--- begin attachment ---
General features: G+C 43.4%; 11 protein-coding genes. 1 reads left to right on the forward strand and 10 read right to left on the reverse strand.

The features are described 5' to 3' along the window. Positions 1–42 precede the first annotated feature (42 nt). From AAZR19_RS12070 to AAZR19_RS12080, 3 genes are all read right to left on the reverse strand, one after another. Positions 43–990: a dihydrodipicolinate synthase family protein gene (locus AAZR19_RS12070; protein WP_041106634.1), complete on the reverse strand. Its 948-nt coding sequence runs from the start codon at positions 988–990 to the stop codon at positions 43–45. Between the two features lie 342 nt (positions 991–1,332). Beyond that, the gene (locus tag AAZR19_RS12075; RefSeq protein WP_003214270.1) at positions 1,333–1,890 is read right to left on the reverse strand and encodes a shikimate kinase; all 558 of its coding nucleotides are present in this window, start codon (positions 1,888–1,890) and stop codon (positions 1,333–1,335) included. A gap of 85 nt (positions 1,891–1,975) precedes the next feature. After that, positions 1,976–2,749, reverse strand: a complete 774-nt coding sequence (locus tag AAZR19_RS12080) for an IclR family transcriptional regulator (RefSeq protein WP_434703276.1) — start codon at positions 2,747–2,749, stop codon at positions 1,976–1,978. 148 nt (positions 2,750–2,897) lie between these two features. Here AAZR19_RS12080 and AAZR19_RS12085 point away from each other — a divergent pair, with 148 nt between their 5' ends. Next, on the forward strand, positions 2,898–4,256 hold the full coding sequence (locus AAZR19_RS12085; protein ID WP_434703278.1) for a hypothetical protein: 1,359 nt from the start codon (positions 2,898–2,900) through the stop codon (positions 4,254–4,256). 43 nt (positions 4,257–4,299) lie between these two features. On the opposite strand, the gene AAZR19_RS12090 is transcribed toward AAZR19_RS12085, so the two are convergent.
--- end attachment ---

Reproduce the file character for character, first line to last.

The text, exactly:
General features: G+C 43.4%; 11 protein-coding genes. 1 reads left to right on the forward strand and 10 read right to left on the reverse strand.

The features are described 5' to 3' along the window. Positions 1–42 precede the first annotated feature (42 nt). From AAZR19_RS12070 to AAZR19_RS12080, 3 genes are all read right to left on the reverse strand, one after another. Positions 43–990: a dihydrodipicolinate synthase family protein gene (locus AAZR19_RS12070; protein WP_041106634.1), complete on the reverse strand. Its 948-nt coding sequence runs from the start codon at positions 988–990 to the stop codon at positions 43–45. Between the two features lie 342 nt (positions 991–1,332). Beyond that, the gene (locus tag AAZR19_RS12075; RefSeq protein WP_003214270.1) at positions 1,333–1,890 is read right to left on the reverse strand and encodes a shikimate kinase; all 558 of its coding nucleotides are present in this window, start codon (positions 1,888–1,890) and stop codon (positions 1,333–1,335) included. A gap of 85 nt (positions 1,891–1,975) precedes the next feature. After that, positions 1,976–2,749, reverse strand: a complete 774-nt coding sequence (locus tag AAZR19_RS12080) for an IclR family transcriptional regulator (RefSeq protein WP_434703276.1) — start codon at positions 2,747–2,749, stop codon at positions 1,976–1,978. 148 nt (positions 2,750–2,897) lie between these two features. Here AAZR19_RS12080 and AAZR19_RS12085 point away from each other — a divergent pair, with 148 nt between their 5' ends. Next, on the forward strand, positions 2,898–4,256 hold the full coding sequence (locus AAZR19_RS12085; protein ID WP_434703278.1) for a hypothetical protein: 1,359 nt from the start codon (positions 2,898–2,900) through the stop codon (positions 4,254–4,256). 43 nt (positions 4,257–4,299) lie between these two features. On the opposite strand, the gene AAZR19_RS12090 is transcribed toward AAZR19_RS12085, so the two are convergent.